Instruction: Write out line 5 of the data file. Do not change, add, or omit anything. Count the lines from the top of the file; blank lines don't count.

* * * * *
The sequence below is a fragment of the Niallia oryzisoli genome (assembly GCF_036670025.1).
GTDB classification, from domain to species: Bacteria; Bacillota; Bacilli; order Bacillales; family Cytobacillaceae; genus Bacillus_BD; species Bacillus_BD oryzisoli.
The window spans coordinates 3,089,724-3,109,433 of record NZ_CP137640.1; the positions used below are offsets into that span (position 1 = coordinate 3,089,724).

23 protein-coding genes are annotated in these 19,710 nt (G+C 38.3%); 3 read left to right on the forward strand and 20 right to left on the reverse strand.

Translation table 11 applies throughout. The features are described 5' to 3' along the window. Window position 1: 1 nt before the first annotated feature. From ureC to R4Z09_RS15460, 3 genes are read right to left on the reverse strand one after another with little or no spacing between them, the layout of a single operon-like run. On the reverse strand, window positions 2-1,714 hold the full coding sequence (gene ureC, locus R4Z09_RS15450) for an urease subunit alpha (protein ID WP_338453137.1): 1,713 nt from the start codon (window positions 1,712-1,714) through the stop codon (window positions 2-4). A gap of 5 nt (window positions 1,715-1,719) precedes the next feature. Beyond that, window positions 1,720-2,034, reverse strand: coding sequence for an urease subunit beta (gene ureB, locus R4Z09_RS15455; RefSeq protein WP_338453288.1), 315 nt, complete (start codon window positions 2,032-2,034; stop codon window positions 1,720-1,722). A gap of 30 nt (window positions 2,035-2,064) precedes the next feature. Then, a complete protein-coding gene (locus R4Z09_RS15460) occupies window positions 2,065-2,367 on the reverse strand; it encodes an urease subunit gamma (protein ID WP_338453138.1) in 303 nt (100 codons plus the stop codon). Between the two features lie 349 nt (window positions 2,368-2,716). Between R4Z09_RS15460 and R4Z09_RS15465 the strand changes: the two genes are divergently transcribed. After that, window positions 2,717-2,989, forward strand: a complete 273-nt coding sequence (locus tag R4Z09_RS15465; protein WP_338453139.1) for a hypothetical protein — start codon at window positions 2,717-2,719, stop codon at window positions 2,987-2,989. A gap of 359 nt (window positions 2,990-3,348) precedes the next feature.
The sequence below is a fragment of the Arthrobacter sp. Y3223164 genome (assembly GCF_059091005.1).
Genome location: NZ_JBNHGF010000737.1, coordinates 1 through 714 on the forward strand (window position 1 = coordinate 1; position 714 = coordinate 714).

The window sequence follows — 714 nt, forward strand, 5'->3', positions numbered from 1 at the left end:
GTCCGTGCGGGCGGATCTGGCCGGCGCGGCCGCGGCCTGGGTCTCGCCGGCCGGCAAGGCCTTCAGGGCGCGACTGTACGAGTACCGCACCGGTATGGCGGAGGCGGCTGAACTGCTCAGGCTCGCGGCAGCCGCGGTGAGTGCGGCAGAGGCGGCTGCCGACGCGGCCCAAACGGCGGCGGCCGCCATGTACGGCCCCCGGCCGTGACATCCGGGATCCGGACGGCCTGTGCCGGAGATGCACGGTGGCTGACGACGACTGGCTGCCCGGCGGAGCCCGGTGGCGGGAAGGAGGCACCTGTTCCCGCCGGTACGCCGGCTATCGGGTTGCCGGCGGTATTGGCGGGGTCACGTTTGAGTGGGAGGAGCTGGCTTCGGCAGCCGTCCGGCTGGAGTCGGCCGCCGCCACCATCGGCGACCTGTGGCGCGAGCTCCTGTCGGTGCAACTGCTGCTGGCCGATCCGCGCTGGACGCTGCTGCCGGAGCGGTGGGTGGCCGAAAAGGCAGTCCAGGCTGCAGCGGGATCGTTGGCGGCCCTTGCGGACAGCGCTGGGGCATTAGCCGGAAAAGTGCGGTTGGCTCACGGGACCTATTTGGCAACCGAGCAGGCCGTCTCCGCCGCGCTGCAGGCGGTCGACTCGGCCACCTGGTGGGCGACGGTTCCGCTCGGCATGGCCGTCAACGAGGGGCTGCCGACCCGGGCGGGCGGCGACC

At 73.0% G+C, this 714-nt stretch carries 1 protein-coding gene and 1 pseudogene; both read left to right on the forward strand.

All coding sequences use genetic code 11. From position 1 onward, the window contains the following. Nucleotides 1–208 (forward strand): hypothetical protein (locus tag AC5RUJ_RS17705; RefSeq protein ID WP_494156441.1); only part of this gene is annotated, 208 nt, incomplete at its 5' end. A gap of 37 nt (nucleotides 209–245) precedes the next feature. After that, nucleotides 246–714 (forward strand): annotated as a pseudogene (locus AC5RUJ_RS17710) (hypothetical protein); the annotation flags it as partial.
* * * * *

Translation table 11 applies throughout. The features are described 5' to 3' along the window. Window position 1: 1 nt before the first annotated feature. From ureC to R4Z09_RS15460, 3 genes are read right to left on the reverse strand one after another with little or no spacing between them, the layout of a single operon-like run. On the reverse strand, window positions 2-1,714 hold the full coding sequence (gene ureC, locus R4Z09_RS15450) for an urease subunit alpha (protein ID WP_338453137.1): 1,713 nt from the start codon (window positions 1,712-1,714) through the stop codon (window positions 2-4). A gap of 5 nt (window positions 1,715-1,719) precedes the next feature. Beyond that, window positions 1,720-2,034, reverse strand: coding sequence for an urease subunit beta (gene ureB, locus R4Z09_RS15455; RefSeq protein WP_338453288.1), 315 nt, complete (start codon window positions 2,032-2,034; stop codon window positions 1,720-1,722). A gap of 30 nt (window positions 2,035-2,064) precedes the next feature. Then, a complete protein-coding gene (locus R4Z09_RS15460) occupies window positions 2,065-2,367 on the reverse strand; it encodes an urease subunit gamma (protein ID WP_338453138.1) in 303 nt (100 codons plus the stop codon). Between the two features lie 349 nt (window positions 2,368-2,716). Between R4Z09_RS15460 and R4Z09_RS15465 the strand changes: the two genes are divergently transcribed. After that, window positions 2,717-2,989, forward strand: a complete 273-nt coding sequence (locus tag R4Z09_RS15465; protein WP_338453139.1) for a hypothetical protein — start codon at window positions 2,717-2,719, stop codon at window positions 2,987-2,989. A gap of 359 nt (window positions 2,990-3,348) precedes the next feature.